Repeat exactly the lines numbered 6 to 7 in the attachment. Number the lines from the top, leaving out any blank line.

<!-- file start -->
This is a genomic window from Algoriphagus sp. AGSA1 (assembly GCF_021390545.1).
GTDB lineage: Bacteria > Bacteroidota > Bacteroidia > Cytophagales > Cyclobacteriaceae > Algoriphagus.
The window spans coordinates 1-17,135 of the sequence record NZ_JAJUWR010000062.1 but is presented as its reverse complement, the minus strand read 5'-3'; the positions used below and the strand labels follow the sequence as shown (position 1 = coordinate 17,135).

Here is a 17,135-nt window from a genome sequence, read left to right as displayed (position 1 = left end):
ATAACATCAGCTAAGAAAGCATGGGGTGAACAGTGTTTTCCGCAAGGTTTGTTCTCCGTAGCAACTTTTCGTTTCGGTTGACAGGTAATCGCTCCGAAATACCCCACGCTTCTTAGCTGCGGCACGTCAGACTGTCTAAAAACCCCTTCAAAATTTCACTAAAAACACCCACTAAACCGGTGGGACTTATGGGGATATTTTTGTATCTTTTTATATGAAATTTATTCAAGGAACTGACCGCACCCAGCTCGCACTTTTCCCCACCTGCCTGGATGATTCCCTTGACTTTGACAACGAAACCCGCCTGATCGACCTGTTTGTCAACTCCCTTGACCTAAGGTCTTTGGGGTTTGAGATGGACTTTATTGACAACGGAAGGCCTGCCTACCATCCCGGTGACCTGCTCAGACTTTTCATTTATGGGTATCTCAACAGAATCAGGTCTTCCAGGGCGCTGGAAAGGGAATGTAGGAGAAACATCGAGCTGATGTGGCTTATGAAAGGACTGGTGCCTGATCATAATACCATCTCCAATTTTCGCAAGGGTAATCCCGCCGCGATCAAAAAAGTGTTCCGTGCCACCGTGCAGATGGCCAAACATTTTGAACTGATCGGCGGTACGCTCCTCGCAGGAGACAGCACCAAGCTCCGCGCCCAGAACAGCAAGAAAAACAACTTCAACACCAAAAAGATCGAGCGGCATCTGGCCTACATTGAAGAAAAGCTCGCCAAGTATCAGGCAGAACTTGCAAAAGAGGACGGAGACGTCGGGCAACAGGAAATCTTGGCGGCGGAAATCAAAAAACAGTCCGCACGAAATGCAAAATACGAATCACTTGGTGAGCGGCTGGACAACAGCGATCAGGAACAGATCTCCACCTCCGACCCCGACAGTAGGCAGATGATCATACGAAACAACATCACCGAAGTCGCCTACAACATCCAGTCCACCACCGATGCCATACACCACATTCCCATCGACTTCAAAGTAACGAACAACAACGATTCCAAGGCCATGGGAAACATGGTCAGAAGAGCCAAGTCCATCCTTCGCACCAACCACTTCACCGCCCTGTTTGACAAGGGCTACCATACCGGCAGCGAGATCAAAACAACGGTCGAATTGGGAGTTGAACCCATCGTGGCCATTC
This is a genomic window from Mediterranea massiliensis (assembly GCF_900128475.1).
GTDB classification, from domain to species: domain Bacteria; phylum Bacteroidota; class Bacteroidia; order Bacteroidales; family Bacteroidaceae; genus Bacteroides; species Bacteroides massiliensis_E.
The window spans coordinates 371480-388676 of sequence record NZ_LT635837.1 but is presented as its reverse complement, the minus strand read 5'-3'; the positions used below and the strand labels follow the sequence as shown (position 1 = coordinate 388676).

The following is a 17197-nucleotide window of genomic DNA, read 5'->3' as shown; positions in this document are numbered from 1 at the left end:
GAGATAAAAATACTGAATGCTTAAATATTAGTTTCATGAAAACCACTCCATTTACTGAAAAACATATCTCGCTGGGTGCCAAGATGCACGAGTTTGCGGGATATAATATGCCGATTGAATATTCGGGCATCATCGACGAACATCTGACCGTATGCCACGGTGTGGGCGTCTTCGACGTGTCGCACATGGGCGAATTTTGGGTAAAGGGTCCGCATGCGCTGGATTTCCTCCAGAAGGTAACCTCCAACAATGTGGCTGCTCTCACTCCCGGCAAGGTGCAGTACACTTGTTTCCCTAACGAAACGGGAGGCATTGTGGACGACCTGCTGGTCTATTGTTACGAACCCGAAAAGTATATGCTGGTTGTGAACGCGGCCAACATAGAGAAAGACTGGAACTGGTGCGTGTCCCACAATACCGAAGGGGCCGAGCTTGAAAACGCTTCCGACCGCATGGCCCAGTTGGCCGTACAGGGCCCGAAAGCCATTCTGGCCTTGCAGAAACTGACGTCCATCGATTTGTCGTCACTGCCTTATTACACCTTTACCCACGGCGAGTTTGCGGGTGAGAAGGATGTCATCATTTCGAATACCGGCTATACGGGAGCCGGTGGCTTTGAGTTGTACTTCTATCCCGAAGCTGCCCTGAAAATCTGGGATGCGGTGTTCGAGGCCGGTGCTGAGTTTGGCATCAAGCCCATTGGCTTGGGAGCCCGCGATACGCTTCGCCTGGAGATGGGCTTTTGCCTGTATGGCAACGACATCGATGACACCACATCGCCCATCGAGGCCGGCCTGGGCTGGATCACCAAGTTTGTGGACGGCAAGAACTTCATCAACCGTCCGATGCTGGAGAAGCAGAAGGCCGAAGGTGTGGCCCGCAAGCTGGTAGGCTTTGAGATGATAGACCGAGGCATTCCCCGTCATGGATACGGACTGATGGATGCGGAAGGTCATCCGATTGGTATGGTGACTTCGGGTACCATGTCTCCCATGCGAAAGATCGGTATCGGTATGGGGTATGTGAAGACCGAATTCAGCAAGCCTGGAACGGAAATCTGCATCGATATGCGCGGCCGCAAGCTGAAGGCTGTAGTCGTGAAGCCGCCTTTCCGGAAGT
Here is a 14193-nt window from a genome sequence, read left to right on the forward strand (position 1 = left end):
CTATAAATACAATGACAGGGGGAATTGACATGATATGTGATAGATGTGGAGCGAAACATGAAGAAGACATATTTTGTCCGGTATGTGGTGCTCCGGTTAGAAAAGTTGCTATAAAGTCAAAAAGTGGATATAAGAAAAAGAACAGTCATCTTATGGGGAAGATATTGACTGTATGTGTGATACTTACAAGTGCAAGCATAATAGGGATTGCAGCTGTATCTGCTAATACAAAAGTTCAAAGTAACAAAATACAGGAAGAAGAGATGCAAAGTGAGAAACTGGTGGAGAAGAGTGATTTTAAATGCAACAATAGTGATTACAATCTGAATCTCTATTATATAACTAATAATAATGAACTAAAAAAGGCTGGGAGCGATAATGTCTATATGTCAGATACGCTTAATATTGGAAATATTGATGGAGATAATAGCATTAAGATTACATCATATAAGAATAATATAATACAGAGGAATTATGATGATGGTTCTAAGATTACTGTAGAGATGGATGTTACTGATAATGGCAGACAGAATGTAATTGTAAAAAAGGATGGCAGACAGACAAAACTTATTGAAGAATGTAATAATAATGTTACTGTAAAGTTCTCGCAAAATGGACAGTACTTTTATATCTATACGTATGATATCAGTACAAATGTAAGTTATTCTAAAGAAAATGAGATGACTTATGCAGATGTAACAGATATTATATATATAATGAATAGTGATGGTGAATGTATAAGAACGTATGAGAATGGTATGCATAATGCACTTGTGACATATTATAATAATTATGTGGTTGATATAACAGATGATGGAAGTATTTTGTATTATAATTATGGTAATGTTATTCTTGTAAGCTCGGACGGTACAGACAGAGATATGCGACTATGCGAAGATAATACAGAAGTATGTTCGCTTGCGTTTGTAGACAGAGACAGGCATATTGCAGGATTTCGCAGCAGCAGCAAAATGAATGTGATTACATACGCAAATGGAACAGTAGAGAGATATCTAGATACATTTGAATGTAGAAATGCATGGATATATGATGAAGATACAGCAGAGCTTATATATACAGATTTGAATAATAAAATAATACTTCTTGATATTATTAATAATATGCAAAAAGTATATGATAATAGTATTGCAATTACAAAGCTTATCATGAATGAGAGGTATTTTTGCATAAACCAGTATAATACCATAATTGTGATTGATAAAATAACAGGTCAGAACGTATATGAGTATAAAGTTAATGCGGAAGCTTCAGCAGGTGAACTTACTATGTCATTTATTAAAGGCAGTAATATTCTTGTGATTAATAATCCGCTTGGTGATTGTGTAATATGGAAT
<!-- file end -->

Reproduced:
This is a genomic window from Mediterranea massiliensis (assembly GCF_900128475.1).
GTDB classification, from domain to species: domain Bacteria; phylum Bacteroidota; class Bacteroidia; order Bacteroidales; family Bacteroidaceae; genus Bacteroides; species Bacteroides massiliensis_E.